Science Is Catching Up to the Low Carb Lifestyle

Science Captures the Low Carb Lifestyle
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Science Is Catching Up to the Low Carb Lifestyle

Probably the most visible advocate since the low-carb weight loss diet approach was published is Dr. It’s no secret that he is Robert Atkins; The medical profession, in general, was unaffected. In fact, it could be argued that many doctors, researchers, and government agencies set out to try to persuade us to ignore such an approach to weight loss. Study after study was presented as evidence and to support their position. There was so much negative information in the media that it eventually became a weight loss method, something the participant didn’t talk about very openly if followed. It just wasn’t socially acceptable. This seems to be a common method of suppressing anything that isn’t the status quo.

But something happened on the way that started to change things. Low-carb weight loss advocates actually lost weight; most of it. They kept the weight off and had lower cholesterol levels, lower blood pressure results, fewer Glycemic attacks etc. They began to show signs of other health benefits, such as The pressure on the medical establishment began to increase and calls for more realistic research reached a very high level. Over time, these calls have resulted in an increasing number of studies showing that there may be some validity to the dietary approach. It was a start.

Given that more than 60% of Americans are overweight or obese, and a significant number of people suffer from related chronic diseases such as diabetes and heart disease, the importance of providing safe, effective weight loss methods is critical. It seems that most diets fail. My impression is that our inability to persevere, the demands placed on us by our personal and professional lives, and the lack of long-term results are the main reasons for this failure. An approach that isn’t overly restrictive in food choices, offers initial weight loss success in exchange for a few weeks’ advance acceptance into the plan, and can explain, predict and help resolve plateaus deserves a lot of attention.

In fact, Gary Foster, Director of the Center for Obesity Research and Education at Temple University in Philadelphia, was quoted as saying recently: “We’re past the time when we can say that the Atkins diet is bad for you. It’s an outdated position. It’s a viable alternative for weight loss.”

It is important to note here that any approach to helping you lose weight after being safely reviewed by your healthcare professional is very beneficial and deserves consideration. Some are better suited to your lifestyle and preferences. If so, follow them.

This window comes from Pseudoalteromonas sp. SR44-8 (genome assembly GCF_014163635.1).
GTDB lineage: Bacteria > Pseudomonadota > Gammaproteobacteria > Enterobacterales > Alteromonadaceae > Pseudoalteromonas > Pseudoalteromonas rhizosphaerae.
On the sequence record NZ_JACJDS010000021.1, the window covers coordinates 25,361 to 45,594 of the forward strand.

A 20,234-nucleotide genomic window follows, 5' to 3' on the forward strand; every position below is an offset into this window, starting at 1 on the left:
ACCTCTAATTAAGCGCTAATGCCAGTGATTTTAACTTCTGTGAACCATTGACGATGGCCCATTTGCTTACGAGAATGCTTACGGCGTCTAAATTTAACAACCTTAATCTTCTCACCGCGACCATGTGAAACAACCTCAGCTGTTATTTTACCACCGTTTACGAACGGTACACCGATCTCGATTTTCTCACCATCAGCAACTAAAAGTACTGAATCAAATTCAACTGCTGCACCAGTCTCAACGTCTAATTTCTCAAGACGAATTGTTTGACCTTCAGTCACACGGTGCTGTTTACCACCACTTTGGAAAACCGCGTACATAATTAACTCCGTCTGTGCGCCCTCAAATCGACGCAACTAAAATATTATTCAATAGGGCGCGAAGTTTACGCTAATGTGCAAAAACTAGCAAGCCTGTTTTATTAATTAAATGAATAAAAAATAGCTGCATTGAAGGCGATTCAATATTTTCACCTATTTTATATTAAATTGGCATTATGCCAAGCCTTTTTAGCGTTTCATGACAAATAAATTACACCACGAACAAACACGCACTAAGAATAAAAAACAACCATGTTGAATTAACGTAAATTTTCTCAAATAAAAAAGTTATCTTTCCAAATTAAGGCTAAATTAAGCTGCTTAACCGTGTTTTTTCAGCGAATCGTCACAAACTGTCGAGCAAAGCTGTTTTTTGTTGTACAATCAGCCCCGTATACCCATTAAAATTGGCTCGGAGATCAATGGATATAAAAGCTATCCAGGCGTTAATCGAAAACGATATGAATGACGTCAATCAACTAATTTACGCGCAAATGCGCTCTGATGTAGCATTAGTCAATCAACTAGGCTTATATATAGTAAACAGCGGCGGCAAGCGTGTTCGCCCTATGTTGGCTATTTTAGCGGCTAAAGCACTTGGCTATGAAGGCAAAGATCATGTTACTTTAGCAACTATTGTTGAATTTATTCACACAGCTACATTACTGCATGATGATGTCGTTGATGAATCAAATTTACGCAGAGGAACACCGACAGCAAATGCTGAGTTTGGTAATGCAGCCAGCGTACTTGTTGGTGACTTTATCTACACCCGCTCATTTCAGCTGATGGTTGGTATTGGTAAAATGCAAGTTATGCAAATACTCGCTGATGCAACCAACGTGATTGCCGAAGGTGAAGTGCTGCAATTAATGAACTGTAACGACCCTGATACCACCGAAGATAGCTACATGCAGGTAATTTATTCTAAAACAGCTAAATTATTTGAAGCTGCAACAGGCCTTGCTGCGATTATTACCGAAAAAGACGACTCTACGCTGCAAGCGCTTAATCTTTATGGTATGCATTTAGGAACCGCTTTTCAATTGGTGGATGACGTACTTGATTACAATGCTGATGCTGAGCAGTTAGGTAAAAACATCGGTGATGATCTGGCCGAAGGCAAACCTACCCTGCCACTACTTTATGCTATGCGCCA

Turning your initial weight loss into a complete lifestyle change should be your hope and goal. Let’s face it, unless the culprit is a specific medical condition, it’s our eating habits and lifestyle that create the problem in the first place. In my opinion, there is no long-term weight loss and maintenance of that weight loss if there is ultimately no lifestyle change. Reportedly, welcome to the notorious “weight-loss roller coaster” that can be dangerous in its own right.

Recently, a summary of 17 studies that followed more than 1,100 obese individuals who followed a low-carb weight loss approach provided some very interesting observations. On average, these dieters lost almost 18 pounds over the course of 6 to 12 months. At worst it averages 1.5 pounds a year. Who wouldn’t pre-register for this?

Our dietitians seem to improve their body shape by losing inches around their waists, but that’s not all. They’ve seen improvements in other categories as well. Specifically, areas such as blood pressure, blood sugar, blood fats, and good cholesterol improved, while bad cholesterol (LDL) remained unchanged. As a result, our dieters have become healthier, improving heart disease and other risk factors. Isn’t that the whole point?

I know that the medical profession is a dedicated, often selfless group of people. In addition to not straining us and curing our ailments, they are dedicated to preserving our better well-being. Now, to some extent, science is catching up with the low-carb weight loss lifestyle. I want more doctors to take a second look at this research so that it may become more common for those of us who follow this approach; to bring the good news to more people who will ultimately benefit.

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